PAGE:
Questions

Bandwidth management QoS

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Bandwidth management QoS

jaxisa
I am looking for something to provide bandwidth management for our 15 sites connected to our head office. All satelaite sites are 1.5/256DSL and the head office is 5mb/5mb. The only application runnning on our network that is of business importance and suceptable to latency is Terminal Server Client (RDP3389). I have been using a trial packeteer with great success, but to purchase a Packet Shaper appliance with a licence to support 10mb pipe is prohibative.

Have you heard of Net Equalizer product?
http://www.netequalizer.com/

Are there other products that can give me QoS without the high start up and maintenance costs?

What can you suggest to give QoS (compression not required) of 3389 traffic class? Will Cisco router QoS work - I thought you could only deddicate kb per session and it is not dynamic?

Thank you, James.
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    apotheon

    The ALTQ framework is the standard QoS packet prioritization toolset for BSD Unix systems. The FreeBSD, NetBSD, and OpenBSD base systems include ALTQ, and it is in fact integrated with pf (the OpenBSD project's firewall, which is also available for NetBSD and FreeBSD).

    Here's information from the FreeBSD Handbook on use of ALTQ with pf:

    28.4 The OpenBSD Packet Filter (PF) and ALTQ

    That's the best QoS packet prioritization system I've dealt with -- better than the couple of proprietary/commercial systems I've seen (Cisco, et cetera). It should provide comprehensive coverage for QoS management, including granular control of protocols like Microsoft's RDP.

    Since FreeBSD, NetBSD, and OpenBSD are all free/libre/open source software OSes, there are no licensing costs involved. They also tend to be fairly efficient systems with regard to resource usage, and under high network loads FreeBSD tends to benchmark better than Linux systems (to say nothing MS Windows, which benchmarks somewhere south of crappy under high network loads).

    edit: Depending on your needs, you may want to look into m0n0wall. It's a tiny little slimmed-down FreeBSD based dedicated router/firewall OS with one-click QoS configuration. Dead simple. Also not suitable for some firewalling purposes. You'll have to figure out for yourself if it suits your needs. Meanwhile, pfSense is a more feature-rich dedicated router/firewall OS that uses ALTQ for QoS management, and would probably scale upward with larger organizations better than m0n0wall. In comparative reviews, pfSense and m0n0wall have a tendency to beat all comers within their respective niches -- they're both excellent dedicated router/firewall OSes, and one could do much worse than to choose whichever of those two best suits your needs.

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    apotheon

    I've posted a new article about pf and ALTQ for QoS management in TechRepublic's IT Security weblog. You might want to check that out for more details.

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    blogtech1000

    We've been using Netequalizer (http://www.netequalizer.com) for a while now and it's been a good investment. Someone on this board recommended it and we've been happy. Compared with some other choices, the start up cost is really minimal and it's an easy set up. We just set it up and let it run. No problems so far.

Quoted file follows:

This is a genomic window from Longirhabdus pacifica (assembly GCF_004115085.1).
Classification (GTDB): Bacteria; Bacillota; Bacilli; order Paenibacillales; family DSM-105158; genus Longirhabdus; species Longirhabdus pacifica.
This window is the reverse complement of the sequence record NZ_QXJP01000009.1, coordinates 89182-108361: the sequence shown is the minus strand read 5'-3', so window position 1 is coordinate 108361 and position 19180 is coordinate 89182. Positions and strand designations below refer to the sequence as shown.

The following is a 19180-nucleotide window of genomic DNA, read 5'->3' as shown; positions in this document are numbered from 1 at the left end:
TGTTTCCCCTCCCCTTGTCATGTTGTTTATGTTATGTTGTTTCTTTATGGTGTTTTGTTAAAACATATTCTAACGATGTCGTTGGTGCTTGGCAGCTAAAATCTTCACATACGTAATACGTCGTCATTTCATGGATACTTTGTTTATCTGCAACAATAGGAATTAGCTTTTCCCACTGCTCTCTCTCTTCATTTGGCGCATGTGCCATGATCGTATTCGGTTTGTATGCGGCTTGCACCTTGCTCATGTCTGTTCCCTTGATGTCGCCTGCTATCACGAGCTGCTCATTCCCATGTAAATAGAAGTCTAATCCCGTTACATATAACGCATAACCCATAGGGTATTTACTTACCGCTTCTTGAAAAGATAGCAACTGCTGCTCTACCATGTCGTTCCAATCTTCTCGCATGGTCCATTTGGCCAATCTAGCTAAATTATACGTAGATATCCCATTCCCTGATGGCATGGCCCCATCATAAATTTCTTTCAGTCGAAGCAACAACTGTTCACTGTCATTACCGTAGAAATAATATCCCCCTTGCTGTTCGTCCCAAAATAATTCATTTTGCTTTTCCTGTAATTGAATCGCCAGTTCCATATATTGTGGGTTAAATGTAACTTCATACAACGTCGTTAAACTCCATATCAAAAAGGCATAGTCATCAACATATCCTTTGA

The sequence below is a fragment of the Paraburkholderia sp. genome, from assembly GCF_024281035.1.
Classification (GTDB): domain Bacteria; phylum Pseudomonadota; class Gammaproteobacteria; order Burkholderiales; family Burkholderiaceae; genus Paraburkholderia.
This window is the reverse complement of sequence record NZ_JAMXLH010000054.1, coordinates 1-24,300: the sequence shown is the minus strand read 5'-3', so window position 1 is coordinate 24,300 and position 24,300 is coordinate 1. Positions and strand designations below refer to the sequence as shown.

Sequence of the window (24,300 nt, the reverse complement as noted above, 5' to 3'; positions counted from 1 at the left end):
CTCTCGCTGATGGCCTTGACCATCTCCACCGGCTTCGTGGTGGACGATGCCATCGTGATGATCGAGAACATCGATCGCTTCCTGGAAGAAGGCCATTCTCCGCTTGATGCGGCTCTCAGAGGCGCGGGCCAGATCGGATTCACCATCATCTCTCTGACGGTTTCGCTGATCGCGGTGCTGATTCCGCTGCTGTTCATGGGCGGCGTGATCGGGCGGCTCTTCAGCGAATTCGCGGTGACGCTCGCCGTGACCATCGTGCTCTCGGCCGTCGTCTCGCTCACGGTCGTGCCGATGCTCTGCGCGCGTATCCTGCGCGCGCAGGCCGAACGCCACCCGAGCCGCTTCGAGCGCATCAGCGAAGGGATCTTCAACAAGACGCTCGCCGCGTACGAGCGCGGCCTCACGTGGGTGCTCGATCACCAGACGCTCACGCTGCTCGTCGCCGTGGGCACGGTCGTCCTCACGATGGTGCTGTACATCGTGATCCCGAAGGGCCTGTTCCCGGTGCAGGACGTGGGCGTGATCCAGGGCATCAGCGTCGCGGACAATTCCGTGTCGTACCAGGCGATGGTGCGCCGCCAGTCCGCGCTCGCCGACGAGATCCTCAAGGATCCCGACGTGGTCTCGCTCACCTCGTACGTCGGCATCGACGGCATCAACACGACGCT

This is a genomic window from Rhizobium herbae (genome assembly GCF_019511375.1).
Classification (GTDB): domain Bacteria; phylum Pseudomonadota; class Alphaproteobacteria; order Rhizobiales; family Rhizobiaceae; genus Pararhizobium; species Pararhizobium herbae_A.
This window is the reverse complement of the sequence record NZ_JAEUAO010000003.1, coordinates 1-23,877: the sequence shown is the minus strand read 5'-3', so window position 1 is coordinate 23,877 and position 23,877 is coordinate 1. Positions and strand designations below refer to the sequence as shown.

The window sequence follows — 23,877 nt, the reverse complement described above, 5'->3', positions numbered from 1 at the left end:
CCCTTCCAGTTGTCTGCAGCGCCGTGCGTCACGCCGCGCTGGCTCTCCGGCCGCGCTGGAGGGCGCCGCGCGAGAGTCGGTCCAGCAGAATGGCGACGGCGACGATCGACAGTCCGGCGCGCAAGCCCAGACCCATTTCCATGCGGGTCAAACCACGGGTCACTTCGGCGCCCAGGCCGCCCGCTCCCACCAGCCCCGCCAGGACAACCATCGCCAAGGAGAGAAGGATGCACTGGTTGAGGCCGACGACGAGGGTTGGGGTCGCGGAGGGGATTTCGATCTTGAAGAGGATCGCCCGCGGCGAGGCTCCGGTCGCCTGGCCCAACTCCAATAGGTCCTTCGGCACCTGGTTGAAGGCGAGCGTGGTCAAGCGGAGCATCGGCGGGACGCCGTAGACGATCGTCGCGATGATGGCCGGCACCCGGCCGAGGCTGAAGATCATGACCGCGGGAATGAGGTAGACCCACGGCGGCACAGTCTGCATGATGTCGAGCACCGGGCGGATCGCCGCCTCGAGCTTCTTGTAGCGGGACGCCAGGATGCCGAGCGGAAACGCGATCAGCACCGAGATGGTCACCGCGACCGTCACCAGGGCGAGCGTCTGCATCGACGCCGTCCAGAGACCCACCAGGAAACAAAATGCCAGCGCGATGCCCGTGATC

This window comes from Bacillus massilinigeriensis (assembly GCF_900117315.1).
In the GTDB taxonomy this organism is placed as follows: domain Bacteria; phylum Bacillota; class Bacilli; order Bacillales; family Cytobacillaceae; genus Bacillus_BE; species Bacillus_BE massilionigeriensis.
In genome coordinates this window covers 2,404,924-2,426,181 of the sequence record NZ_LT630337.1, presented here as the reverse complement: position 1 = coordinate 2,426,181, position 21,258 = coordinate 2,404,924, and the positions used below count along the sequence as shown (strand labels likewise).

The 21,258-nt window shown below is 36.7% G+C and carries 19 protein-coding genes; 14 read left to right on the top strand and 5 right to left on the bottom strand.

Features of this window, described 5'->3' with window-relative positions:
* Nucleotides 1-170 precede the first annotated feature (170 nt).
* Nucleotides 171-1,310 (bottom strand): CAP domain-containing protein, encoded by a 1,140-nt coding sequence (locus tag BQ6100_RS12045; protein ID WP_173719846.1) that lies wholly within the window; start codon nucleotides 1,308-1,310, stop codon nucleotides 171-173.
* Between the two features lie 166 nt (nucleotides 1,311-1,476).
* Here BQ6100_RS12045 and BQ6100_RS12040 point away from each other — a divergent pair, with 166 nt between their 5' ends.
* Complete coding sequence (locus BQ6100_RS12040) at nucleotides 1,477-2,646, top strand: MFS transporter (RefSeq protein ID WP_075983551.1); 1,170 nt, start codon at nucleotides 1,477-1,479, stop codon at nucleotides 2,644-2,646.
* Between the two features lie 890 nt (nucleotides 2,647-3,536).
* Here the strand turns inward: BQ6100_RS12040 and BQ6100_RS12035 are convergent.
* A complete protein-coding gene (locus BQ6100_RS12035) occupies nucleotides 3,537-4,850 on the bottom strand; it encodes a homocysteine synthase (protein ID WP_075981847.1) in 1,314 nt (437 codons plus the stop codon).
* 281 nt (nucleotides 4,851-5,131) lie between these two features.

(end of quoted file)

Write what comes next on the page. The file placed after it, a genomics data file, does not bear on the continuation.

• +
    0 Votes
    apotheon

    The ALTQ framework is the standard QoS packet prioritization toolset for BSD Unix systems. The FreeBSD, NetBSD, and OpenBSD base systems include ALTQ, and it is in fact integrated with pf (the OpenBSD project's firewall, which is also available for NetBSD and FreeBSD).

    Here's information from the FreeBSD Handbook on use of ALTQ with pf:

    28.4 The OpenBSD Packet Filter (PF) and ALTQ

    That's the best QoS packet prioritization system I've dealt with -- better than the couple of proprietary/commercial systems I've seen (Cisco, et cetera). It should provide comprehensive coverage for QoS management, including granular control of protocols like Microsoft's RDP.

    Since FreeBSD, NetBSD, and OpenBSD are all free/libre/open source software OSes, there are no licensing costs involved. They also tend to be fairly efficient systems with regard to resource usage, and under high network loads FreeBSD tends to benchmark better than Linux systems (to say nothing MS Windows, which benchmarks somewhere south of crappy under high network loads).

    edit: Depending on your needs, you may want to look into m0n0wall. It's a tiny little slimmed-down FreeBSD based dedicated router/firewall OS with one-click QoS configuration. Dead simple. Also not suitable for some firewalling purposes. You'll have to figure out for yourself if it suits your needs. Meanwhile, pfSense is a more feature-rich dedicated router/firewall OS that uses ALTQ for QoS management, and would probably scale upward with larger organizations better than m0n0wall. In comparative reviews, pfSense and m0n0wall have a tendency to beat all comers within their respective niches -- they're both excellent dedicated router/firewall OSes, and one could do much worse than to choose whichever of those two best suits your needs.

    +
    0 Votes
    apotheon

    I've posted a new article about pf and ALTQ for QoS management in TechRepublic's IT Security weblog. You might want to check that out for more details.

    +
    0 Votes
    blogtech1000

    We've been using Netequalizer (http://www.netequalizer.com) for a while now and it's been a good investment. Someone on this board recommended it and we've been happy. Compared with some other choices, the start up cost is really minimal and it's an easy set up. We just set it up and let it run. No problems so far.